- if there are still more characters in \$test then it recursively calls analyse(the new \$so_far, the new \$test)
- or if not, it's found an answer (the new \$so_far) which it stores in a global hash, and returns
``````

#### it then takes the first two digits of (the input value of) \$test and

``````- if they are in the range 10 to 26, it appends the corresponding character to (the input value of) \$so_far, and
- if there are still more characters in \$test then it calls analyse(the new \$so_far, the new \$test),
- or if \$test is exhausted, it's found an answer (the new \$so_far) which it stores in a global hash, and returns
``````

``````#!/usr/bin/perl

# Peter Campbell Smith - 2022-11-07

use v5.28;
use utf8;
use warnings;
binmode(STDOUT, ':utf8');

# You are given a string consisting of a sequence of numeric characters: 0..9.  The string is a concatenation
# of encoded letters A-Z, where A = 1, B = 2 ... Z = 26. Write a script to find the all valid different decodings
# in sorted order. Example: Input: \$s = 11; Ouput: AA, K

# Blog: https://pjcs-pwc.blogspot.com/2022/11/capital-test-and-ambiguous-encoding.html

@tests = qw[11 1115 127 16518122051920];
\$base = ord('A') - 1;   # so that we can convert a number to a character as \$char = chr(\$base + \$number)

# loop over tests
while (\$test = shift @tests) {

# analyse the input string
say qq[\nInput:  \$test];
analyse('', \$test);

# format and output the answers
\$string = '';
\$string .= \$answer . ', ';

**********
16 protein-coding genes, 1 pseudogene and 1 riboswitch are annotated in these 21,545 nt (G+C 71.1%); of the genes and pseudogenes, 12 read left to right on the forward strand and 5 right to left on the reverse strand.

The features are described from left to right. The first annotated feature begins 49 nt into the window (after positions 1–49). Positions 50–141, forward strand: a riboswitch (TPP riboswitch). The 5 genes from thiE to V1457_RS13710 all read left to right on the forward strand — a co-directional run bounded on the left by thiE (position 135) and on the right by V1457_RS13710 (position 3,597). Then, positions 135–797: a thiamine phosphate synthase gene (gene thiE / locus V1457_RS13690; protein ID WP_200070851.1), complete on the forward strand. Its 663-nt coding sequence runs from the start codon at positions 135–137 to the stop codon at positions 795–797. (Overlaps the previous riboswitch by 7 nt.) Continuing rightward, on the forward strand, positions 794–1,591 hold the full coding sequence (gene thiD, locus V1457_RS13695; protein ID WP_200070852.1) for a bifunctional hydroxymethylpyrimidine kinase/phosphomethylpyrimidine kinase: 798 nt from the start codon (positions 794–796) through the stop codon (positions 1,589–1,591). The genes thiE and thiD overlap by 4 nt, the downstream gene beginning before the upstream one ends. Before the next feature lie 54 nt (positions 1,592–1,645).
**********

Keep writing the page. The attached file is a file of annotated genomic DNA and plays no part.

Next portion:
}
say qq[Output: ] . substr(\$string, 0, -2);
}

sub analyse {

my (\$so_far, \$test, \$test_length, \$first_two);

# recursively tries taking the first 1 or 2 digits off test and adding them as a character to \$so_far

\$so_far = \$_[0];  # the character string so far
\$test = \$_[1];    # the remaining digit string
\$test_length = length(\$test);
return if substr(\$test, 0, 1) eq '0';   # won't happen for a valid \$test

# take the first digit of \$test and add the corresponding character to so_far
\$so_far .= chr(\$base + substr(\$test, 0, 1));

# if anything remains in \$test, analyse(the new \$so_far, the rest of \$test)
if (\$test_length > 1) {
analyse(\$so_far, substr(\$test, 1)) if length(\$test) > 1;

# else we've exhausted \$test and found an answer
} else {
return;
}

# if \$test is >= 2 digits and they are 10-26 then add them as a character to \$so_far
\$so_far = \$_[0];
\$first_two = substr(\$test, 0, 2);
if (\$test_length >= 2 and \$first_two ge '10' and \$first_two le '26') {
\$so_far .= chr(\$base + \$first_two);

# if anything remains in \$test analyse(the new \$so_far, the rest of \$test)
if (length(\$test) > 2) {
analyse(\$so_far, substr(\$test, 2));

# else we've exhausted \$test and found an answer
} else {
return;
}
}
}
``````

That will find all the possible decodings of the input string. They are all stored as keys in the hash %answers, and all that remains is to sort the hash by key and output the answers.

If you have any suggestion then please do share with us perlweeklychallenge@yahoo.com.

## SO WHAT DO YOU THINK ?

If you have any suggestions or ideas then please do share with us.